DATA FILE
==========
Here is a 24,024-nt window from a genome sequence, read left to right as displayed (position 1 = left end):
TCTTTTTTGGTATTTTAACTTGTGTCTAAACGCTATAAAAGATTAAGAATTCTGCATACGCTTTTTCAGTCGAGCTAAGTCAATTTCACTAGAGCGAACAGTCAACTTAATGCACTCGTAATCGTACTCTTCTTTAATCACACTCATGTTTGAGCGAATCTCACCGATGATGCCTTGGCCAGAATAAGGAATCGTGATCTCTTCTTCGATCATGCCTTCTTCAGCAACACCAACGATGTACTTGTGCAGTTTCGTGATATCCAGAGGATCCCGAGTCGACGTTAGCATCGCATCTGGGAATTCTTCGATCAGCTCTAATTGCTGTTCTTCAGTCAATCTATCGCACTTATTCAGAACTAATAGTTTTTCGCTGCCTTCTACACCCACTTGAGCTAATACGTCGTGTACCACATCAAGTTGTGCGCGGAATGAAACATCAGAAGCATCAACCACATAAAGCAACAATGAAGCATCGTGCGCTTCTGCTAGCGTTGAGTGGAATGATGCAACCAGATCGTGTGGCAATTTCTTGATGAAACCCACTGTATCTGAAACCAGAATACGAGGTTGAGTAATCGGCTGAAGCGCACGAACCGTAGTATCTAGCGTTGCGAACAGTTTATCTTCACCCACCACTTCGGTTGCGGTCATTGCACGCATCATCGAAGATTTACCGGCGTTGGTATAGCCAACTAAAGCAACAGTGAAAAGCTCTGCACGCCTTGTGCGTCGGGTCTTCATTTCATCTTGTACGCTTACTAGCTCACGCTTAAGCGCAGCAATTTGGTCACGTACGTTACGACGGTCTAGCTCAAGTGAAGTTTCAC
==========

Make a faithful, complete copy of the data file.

Here is a 24,024-nt window from a genome sequence, read left to right as displayed (position 1 = left end):
TCTTTTTTGGTATTTTAACTTGTGTCTAAACGCTATAAAAGATTAAGAATTCTGCATACGCTTTTTCAGTCGAGCTAAGTCAATTTCACTAGAGCGAACAGTCAACTTAATGCACTCGTAATCGTACTCTTCTTTAATCACACTCATGTTTGAGCGAATCTCACCGATGATGCCTTGGCCAGAATAAGGAATCGTGATCTCTTCTTCGATCATGCCTTCTTCAGCAACACCAACGATGTACTTGTGCAGTTTCGTGATATCCAGAGGATCCCGAGTCGACGTTAGCATCGCATCTGGGAATTCTTCGATCAGCTCTAATTGCTGTTCTTCAGTCAATCTATCGCACTTATTCAGAACTAATAGTTTTTCGCTGCCTTCTACACCCACTTGAGCTAATACGTCGTGTACCACATCAAGTTGTGCGCGGAATGAAACATCAGAAGCATCAACCACATAAAGCAACAATGAAGCATCGTGCGCTTCTGCTAGCGTTGAGTGGAATGATGCAACCAGATCGTGTGGCAATTTCTTGATGAAACCCACTGTATCTGAAACCAGAATACGAGGTTGAGTAATCGGCTGAAGCGCACGAACCGTAGTATCTAGCGTTGCGAACAGTTTATCTTCACCCACCACTTCGGTTGCGGTCATTGCACGCATCATCGAAGATTTACCGGCGTTGGTATAGCCAACTAAAGCAACAGTGAAAAGCTCTGCACGCCTTGTGCGTCGGGTCTTCATTTCATCTTGTACGCTTACTAGCTCACGCTTAAGCGCAGCAATTTGGTCACGTACGTTACGACGGTCTAGCTCAAGTGAAGTTTCAC